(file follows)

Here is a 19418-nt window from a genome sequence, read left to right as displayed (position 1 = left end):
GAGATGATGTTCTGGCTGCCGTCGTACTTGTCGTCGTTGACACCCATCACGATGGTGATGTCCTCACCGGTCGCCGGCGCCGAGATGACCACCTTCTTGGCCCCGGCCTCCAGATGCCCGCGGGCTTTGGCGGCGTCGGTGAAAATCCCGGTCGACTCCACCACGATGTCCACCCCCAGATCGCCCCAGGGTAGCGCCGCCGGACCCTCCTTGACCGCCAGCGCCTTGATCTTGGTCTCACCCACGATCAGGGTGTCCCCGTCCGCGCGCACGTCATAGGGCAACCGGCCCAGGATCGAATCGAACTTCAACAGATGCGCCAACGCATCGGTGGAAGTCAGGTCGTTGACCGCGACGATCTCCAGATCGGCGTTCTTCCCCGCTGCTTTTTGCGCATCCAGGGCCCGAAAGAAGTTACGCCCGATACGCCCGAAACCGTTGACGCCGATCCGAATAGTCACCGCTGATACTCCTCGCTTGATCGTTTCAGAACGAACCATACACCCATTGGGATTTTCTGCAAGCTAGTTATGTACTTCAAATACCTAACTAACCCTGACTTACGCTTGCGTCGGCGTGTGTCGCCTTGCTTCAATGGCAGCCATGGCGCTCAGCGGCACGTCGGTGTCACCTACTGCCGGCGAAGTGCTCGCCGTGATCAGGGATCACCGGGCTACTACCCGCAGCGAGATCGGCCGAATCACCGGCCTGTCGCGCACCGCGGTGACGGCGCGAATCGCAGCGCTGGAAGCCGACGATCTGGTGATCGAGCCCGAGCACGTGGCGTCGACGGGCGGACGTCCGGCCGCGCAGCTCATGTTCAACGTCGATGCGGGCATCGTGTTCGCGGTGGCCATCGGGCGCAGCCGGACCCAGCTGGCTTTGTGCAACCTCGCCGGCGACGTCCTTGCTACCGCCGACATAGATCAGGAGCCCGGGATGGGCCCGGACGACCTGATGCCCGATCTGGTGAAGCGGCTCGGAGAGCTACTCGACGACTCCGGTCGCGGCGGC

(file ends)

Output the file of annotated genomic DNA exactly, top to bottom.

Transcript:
Here is a 19418-nt window from a genome sequence, read left to right as displayed (position 1 = left end):
GAGATGATGTTCTGGCTGCCGTCGTACTTGTCGTCGTTGACACCCATCACGATGGTGATGTCCTCACCGGTCGCCGGCGCCGAGATGACCACCTTCTTGGCCCCGGCCTCCAGATGCCCGCGGGCTTTGGCGGCGTCGGTGAAAATCCCGGTCGACTCCACCACGATGTCCACCCCCAGATCGCCCCAGGGTAGCGCCGCCGGACCCTCCTTGACCGCCAGCGCCTTGATCTTGGTCTCACCCACGATCAGGGTGTCCCCGTCCGCGCGCACGTCATAGGGCAACCGGCCCAGGATCGAATCGAACTTCAACAGATGCGCCAACGCATCGGTGGAAGTCAGGTCGTTGACCGCGACGATCTCCAGATCGGCGTTCTTCCCCGCTGCTTTTTGCGCATCCAGGGCCCGAAAGAAGTTACGCCCGATACGCCCGAAACCGTTGACGCCGATCCGAATAGTCACCGCTGATACTCCTCGCTTGATCGTTTCAGAACGAACCATACACCCATTGGGATTTTCTGCAAGCTAGTTATGTACTTCAAATACCTAACTAACCCTGACTTACGCTTGCGTCGGCGTGTGTCGCCTTGCTTCAATGGCAGCCATGGCGCTCAGCGGCACGTCGGTGTCACCTACTGCCGGCGAAGTGCTCGCCGTGATCAGGGATCACCGGGCTACTACCCGCAGCGAGATCGGCCGAATCACCGGCCTGTCGCGCACCGCGGTGACGGCGCGAATCGCAGCGCTGGAAGCCGACGATCTGGTGATCGAGCCCGAGCACGTGGCGTCGACGGGCGGACGTCCGGCCGCGCAGCTCATGTTCAACGTCGATGCGGGCATCGTGTTCGCGGTGGCCATCGGGCGCAGCCGGACCCAGCTGGCTTTGTGCAACCTCGCCGGCGACGTCCTTGCTACCGCCGACATAGATCAGGAGCCCGGGATGGGCCCGGACGACCTGATGCCCGATCTGGTGAAGCGGCTCGGAGAGCTACTCGACGACTCCGGTCGCGGCGGC